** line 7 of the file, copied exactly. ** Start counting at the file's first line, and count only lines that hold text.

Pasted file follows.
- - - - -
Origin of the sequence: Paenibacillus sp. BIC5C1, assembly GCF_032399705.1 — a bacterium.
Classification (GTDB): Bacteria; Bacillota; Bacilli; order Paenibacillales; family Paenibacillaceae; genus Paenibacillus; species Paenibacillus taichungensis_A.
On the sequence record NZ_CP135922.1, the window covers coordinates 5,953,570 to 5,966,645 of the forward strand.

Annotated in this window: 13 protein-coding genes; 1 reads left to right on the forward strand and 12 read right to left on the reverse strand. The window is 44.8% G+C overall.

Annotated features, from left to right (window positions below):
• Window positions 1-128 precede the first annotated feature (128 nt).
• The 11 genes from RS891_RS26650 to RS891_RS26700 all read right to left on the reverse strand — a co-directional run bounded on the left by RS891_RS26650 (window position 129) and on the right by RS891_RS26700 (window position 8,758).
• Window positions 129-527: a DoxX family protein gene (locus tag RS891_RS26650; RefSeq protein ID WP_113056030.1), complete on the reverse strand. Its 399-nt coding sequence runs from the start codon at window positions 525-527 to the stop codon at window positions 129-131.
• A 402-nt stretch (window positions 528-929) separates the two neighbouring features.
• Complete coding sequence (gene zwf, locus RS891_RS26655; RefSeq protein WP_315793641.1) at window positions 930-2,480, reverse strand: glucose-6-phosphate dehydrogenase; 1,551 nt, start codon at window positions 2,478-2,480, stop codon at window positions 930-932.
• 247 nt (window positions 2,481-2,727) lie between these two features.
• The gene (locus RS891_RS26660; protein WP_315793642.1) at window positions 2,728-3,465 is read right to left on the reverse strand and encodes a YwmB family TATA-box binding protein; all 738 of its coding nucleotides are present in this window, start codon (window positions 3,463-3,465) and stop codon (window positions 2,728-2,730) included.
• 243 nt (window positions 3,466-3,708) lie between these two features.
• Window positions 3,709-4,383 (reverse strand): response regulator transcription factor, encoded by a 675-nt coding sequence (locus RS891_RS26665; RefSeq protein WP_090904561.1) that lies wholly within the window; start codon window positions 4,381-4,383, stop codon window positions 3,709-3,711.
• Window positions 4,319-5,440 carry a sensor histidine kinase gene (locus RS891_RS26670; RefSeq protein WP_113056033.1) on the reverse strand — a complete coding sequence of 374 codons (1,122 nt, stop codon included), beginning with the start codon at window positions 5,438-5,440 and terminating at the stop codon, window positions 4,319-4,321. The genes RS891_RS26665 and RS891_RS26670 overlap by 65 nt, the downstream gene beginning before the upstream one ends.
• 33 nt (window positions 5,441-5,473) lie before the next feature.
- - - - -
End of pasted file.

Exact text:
• The 11 genes from RS891_RS26650 to RS891_RS26700 all read right to left on the reverse strand — a co-directional run bounded on the left by RS891_RS26650 (window position 129) and on the right by RS891_RS26700 (window position 8,758).